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"[O]nce we start listening to that tiny voice, it can become a self-fulfilling prophecy," writes Anita Bruzzese at Intuit's blog, The Fast Track. "If that voice tells you, for example, that you won’t give a successful presentation, then you may decide not to even try to prepare -- and you actually give a rotten presentation."
Of course, like any habit, breaking the tendency to think negatively about your own abilities will take some time. Here's how to get started:
1. Start with "stop."
Cognitive behavioral therapy has shown effectiveness in helping people stop the cycle of negative thinking. The process starts by learning to recognize negative self-talk as soon as it starts, and then stopping, sometimes by visualizing a stop sign or traffic light.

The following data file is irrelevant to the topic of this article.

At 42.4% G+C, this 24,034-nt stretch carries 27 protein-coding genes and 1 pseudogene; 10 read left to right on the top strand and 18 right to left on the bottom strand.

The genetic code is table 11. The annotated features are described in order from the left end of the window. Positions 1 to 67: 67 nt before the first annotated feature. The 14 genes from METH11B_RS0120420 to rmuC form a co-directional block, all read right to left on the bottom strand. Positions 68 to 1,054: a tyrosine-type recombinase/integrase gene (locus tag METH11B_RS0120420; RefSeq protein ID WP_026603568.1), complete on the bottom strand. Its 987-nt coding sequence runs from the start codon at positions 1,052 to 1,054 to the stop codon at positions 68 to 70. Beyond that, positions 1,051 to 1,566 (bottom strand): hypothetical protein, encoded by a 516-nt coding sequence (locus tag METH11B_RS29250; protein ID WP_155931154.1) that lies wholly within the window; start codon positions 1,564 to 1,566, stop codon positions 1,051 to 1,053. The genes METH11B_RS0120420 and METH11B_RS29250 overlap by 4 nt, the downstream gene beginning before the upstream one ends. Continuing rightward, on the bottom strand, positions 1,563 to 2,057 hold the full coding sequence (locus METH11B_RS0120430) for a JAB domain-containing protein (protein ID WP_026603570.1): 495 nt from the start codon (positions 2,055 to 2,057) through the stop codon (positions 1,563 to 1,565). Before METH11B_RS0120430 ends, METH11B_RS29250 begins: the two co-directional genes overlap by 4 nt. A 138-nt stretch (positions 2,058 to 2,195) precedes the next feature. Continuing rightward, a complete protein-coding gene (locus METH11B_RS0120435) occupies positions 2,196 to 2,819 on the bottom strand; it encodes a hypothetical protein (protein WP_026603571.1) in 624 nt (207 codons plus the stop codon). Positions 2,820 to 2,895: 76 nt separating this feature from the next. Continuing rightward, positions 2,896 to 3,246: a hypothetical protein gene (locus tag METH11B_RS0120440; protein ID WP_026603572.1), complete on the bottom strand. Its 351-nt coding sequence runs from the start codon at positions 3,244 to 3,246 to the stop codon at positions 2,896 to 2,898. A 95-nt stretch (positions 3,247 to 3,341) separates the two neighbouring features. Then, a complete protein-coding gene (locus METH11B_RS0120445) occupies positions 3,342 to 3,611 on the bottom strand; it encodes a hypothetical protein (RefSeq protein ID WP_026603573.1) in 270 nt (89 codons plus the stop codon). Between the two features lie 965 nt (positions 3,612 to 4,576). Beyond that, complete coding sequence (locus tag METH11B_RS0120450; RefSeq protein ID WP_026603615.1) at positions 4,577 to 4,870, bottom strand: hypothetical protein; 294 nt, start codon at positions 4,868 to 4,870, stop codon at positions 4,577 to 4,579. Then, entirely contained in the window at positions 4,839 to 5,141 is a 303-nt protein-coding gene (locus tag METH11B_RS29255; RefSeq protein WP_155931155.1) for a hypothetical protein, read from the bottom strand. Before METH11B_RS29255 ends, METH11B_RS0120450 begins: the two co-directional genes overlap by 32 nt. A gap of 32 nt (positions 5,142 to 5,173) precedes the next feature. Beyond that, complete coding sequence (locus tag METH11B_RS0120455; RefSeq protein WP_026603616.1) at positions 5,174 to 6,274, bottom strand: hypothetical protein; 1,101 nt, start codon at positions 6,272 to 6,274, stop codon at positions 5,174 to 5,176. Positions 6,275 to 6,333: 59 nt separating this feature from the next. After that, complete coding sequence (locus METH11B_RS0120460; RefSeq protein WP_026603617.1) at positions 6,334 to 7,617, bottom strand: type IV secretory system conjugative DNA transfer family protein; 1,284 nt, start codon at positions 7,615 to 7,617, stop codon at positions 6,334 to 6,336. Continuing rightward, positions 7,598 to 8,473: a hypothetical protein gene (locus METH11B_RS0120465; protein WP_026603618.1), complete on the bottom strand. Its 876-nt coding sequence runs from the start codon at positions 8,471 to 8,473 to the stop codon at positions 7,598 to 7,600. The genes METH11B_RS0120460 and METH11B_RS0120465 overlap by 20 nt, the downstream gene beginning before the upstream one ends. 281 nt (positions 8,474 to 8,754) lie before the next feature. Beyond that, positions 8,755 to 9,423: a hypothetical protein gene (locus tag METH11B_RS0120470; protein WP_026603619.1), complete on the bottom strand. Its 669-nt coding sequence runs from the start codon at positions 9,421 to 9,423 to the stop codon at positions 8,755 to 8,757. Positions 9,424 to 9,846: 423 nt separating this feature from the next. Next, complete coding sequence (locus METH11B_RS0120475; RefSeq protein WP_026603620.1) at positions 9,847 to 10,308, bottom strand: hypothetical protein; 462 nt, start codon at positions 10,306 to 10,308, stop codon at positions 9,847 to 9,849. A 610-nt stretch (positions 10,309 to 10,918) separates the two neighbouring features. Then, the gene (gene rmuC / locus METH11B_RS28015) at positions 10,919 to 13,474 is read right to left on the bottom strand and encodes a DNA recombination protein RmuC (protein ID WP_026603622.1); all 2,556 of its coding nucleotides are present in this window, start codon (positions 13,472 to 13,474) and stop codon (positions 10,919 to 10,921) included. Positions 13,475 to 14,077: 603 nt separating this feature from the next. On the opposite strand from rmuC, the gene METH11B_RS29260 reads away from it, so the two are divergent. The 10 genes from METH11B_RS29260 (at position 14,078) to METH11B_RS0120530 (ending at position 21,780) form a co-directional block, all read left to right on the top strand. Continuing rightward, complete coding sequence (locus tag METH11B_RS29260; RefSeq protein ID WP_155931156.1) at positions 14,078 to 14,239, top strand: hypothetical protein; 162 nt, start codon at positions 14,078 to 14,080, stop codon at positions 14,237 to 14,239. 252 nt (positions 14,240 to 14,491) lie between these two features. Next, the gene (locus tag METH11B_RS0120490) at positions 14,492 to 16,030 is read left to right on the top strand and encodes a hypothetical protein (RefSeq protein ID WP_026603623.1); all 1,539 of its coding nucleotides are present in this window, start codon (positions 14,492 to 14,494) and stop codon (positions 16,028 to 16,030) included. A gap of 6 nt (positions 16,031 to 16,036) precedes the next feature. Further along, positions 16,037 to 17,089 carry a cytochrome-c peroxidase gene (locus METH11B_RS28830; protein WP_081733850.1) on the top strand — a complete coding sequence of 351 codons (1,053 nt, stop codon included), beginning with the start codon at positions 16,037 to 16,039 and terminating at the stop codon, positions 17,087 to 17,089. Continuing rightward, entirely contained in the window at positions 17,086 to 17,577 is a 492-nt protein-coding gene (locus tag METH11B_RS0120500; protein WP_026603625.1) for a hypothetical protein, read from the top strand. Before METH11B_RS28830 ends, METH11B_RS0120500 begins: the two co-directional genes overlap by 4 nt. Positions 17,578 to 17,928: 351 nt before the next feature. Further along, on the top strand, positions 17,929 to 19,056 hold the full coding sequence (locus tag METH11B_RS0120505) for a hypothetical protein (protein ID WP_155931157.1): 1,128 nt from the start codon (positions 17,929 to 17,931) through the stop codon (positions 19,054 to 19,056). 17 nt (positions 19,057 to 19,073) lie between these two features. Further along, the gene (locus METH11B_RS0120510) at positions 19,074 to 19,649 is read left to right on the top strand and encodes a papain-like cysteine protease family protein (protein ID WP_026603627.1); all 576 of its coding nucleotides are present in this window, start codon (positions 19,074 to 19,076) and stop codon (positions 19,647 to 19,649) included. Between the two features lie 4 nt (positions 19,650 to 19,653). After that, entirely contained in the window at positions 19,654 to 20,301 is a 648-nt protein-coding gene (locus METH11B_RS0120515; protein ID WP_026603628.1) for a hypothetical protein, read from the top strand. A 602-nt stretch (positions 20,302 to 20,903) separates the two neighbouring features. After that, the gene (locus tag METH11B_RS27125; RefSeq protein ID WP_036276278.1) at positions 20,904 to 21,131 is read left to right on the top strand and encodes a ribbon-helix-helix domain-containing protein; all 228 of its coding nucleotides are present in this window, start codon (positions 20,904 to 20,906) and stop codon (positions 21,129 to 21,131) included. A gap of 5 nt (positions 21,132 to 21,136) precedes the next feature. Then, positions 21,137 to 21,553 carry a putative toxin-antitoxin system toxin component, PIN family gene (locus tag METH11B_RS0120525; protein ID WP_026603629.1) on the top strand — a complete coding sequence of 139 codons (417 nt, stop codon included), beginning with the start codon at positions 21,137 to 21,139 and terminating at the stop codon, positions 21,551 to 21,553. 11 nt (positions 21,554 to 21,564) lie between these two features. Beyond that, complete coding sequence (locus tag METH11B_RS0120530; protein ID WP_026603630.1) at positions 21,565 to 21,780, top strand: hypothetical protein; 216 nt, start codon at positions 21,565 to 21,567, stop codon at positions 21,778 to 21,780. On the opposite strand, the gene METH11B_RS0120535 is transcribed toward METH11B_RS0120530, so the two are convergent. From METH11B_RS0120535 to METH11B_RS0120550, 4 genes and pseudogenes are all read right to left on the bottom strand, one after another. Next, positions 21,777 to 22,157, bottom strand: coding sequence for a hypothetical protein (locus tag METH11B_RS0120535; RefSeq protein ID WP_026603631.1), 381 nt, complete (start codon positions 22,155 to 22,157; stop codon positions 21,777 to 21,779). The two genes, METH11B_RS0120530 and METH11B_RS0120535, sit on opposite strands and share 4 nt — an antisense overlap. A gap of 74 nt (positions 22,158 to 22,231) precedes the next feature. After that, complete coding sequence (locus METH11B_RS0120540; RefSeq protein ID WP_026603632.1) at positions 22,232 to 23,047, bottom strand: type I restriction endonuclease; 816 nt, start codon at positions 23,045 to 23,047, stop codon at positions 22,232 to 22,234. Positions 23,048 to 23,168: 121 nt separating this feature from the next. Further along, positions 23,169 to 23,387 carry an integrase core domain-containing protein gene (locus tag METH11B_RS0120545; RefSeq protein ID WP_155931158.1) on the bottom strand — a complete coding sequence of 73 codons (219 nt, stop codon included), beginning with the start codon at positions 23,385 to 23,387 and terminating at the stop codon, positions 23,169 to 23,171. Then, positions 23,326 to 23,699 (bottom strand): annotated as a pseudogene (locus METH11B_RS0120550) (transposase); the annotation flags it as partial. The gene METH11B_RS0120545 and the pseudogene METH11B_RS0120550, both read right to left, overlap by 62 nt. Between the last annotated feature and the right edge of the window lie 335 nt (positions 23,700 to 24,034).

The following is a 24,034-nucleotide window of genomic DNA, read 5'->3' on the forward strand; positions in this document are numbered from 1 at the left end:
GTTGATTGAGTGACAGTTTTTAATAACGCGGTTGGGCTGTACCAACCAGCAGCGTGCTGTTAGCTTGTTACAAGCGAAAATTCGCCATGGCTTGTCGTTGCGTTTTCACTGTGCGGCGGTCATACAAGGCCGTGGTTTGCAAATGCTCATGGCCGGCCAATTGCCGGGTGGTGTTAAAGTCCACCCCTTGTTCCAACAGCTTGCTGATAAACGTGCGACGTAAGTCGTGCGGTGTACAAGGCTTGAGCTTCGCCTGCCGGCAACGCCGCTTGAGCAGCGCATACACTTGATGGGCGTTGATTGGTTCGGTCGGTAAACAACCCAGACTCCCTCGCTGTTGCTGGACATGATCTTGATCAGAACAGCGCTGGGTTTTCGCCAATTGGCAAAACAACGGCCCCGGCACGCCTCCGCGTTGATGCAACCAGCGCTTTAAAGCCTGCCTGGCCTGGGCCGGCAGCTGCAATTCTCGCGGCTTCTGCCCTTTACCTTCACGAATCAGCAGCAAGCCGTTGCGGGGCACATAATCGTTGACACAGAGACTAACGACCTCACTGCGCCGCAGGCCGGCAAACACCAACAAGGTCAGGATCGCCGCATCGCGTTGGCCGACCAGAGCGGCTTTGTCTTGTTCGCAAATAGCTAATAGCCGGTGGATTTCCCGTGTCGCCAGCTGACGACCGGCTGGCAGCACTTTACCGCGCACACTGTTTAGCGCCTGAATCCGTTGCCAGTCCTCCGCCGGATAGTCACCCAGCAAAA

2. Replace the negative with positive.
"A good way to stop a bad habit is to replace it with something better," writes Elizabeth Scott at About.com's Stress Management site.
This can be as mild as changing a negative statement to a neutral one (by reminding yourself, for example, that you can't read the boss's mind, and so you don't actually know if he's mad at you unless he's told you so) or as ambitious as reminding yourself about the things you're good at and do well.
3. Turn statements into questions.
Another suggestion of Scott's: if you can't turn a negative into a positive, at least turn it into a question. In other words, don't say, "I'm hopeless at this." Ask, "How could I be better?"
It sounds like a small step, but you didn't start thinking badly about yourself in a day, and you won't break the habit of a lifetime in a day, either. You can, however, begin thinking more positively right now, by incorporating a few small changes into the way you think.
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